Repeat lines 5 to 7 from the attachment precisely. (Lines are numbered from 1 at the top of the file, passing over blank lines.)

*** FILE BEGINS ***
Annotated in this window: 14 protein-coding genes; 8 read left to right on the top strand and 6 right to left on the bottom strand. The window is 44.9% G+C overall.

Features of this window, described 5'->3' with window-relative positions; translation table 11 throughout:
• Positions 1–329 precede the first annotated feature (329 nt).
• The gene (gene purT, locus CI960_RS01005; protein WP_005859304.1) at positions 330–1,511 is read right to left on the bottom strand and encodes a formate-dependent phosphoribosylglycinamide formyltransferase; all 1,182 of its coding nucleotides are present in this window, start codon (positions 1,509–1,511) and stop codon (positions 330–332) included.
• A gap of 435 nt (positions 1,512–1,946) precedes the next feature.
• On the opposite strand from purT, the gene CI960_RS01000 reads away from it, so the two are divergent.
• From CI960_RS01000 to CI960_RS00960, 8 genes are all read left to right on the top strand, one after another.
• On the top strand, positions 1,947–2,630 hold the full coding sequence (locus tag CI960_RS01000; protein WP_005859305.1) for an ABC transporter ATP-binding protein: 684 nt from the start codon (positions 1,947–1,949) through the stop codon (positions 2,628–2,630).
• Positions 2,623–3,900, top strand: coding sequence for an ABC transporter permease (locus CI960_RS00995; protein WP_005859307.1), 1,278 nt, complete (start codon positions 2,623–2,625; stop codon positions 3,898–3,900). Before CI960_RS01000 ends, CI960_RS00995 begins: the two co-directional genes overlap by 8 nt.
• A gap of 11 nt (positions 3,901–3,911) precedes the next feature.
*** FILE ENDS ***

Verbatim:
• A gap of 435 nt (positions 1,512–1,946) precedes the next feature.
• On the opposite strand from purT, the gene CI960_RS01000 reads away from it, so the two are divergent.
• From CI960_RS01000 to CI960_RS00960, 8 genes are all read left to right on the top strand, one after another.